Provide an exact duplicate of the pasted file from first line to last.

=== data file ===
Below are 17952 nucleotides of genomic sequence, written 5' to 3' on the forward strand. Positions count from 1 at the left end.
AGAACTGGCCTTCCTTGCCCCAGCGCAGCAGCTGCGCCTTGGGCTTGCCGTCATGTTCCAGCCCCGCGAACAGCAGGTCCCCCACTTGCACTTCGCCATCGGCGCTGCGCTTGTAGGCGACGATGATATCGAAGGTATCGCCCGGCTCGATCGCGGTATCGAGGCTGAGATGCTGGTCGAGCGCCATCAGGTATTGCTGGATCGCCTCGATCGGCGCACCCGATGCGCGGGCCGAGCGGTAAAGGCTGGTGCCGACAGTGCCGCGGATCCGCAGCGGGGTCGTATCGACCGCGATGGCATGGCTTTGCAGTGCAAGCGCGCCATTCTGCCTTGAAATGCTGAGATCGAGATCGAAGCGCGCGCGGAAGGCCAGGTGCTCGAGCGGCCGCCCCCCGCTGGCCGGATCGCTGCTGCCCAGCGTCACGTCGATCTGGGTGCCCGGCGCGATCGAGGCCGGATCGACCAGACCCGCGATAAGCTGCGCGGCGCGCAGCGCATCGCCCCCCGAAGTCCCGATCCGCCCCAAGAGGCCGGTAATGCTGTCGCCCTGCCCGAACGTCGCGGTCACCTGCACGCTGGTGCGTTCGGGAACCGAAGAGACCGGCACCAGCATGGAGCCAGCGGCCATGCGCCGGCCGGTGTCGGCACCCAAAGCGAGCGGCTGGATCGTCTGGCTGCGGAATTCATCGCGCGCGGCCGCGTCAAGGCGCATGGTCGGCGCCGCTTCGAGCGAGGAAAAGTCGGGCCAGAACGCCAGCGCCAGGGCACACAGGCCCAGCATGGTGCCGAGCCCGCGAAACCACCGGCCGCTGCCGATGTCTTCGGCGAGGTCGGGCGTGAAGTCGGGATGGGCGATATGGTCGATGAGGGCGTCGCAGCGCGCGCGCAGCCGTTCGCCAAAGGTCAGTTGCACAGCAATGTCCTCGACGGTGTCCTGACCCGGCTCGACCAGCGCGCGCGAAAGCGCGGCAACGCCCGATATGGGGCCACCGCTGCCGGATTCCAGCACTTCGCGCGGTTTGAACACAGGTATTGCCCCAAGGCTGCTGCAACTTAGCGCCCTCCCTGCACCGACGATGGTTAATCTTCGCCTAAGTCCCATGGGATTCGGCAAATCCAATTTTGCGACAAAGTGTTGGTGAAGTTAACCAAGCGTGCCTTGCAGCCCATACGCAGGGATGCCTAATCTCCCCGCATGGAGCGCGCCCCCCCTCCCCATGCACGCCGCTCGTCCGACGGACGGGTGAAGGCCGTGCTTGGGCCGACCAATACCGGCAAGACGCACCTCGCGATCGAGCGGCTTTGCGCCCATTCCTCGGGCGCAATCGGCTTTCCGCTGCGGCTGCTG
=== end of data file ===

Below are 17952 nucleotides of genomic sequence, written 5' to 3' on the forward strand. Positions count from 1 at the left end.
AGAACTGGCCTTCCTTGCCCCAGCGCAGCAGCTGCGCCTTGGGCTTGCCGTCATGTTCCAGCCCCGCGAACAGCAGGTCCCCCACTTGCACTTCGCCATCGGCGCTGCGCTTGTAGGCGACGATGATATCGAAGGTATCGCCCGGCTCGATCGCGGTATCGAGGCTGAGATGCTGGTCGAGCGCCATCAGGTATTGCTGGATCGCCTCGATCGGCGCACCCGATGCGCGGGCCGAGCGGTAAAGGCTGGTGCCGACAGTGCCGCGGATCCGCAGCGGGGTCGTATCGACCGCGATGGCATGGCTTTGCAGTGCAAGCGCGCCATTCTGCCTTGAAATGCTGAGATCGAGATCGAAGCGCGCGCGGAAGGCCAGGTGCTCGAGCGGCCGCCCCCCGCTGGCCGGATCGCTGCTGCCCAGCGTCACGTCGATCTGGGTGCCCGGCGCGATCGAGGCCGGATCGACCAGACCCGCGATAAGCTGCGCGGCGCGCAGCGCATCGCCCCCCGAAGTCCCGATCCGCCCCAAGAGGCCGGTAATGCTGTCGCCCTGCCCGAACGTCGCGGTCACCTGCACGCTGGTGCGTTCGGGAACCGAAGAGACCGGCACCAGCATGGAGCCAGCGGCCATGCGCCGGCCGGTGTCGGCACCCAAAGCGAGCGGCTGGATCGTCTGGCTGCGGAATTCATCGCGCGCGGCCGCGTCAAGGCGCATGGTCGGCGCCGCTTCGAGCGAGGAAAAGTCGGGCCAGAACGCCAGCGCCAGGGCACACAGGCCCAGCATGGTGCCGAGCCCGCGAAACCACCGGCCGCTGCCGATGTCTTCGGCGAGGTCGGGCGTGAAGTCGGGATGGGCGATATGGTCGATGAGGGCGTCGCAGCGCGCGCGCAGCCGTTCGCCAAAGGTCAGTTGCACAGCAATGTCCTCGACGGTGTCCTGACCCGGCTCGACCAGCGCGCGCGAAAGCGCGGCAACGCCCGATATGGGGCCACCGCTGCCGGATTCCAGCACTTCGCGCGGTTTGAACACAGGTATTGCCCCAAGGCTGCTGCAACTTAGCGCCCTCCCTGCACCGACGATGGTTAATCTTCGCCTAAGTCCCATGGGATTCGGCAAATCCAATTTTGCGACAAAGTGTTGGTGAAGTTAACCAAGCGTGCCTTGCAGCCCATACGCAGGGATGCCTAATCTCCCCGCATGGAGCGCGCCCCCCCTCCCCATGCACGCCGCTCGTCCGACGGACGGGTGAAGGCCGTGCTTGGGCCGACCAATACCGGCAAGACGCACCTCGCGATCGAGCGGCTTTGCGCCCATTCCTCGGGCGCAATCGGCTTTCCGCTGCGGCTGCTG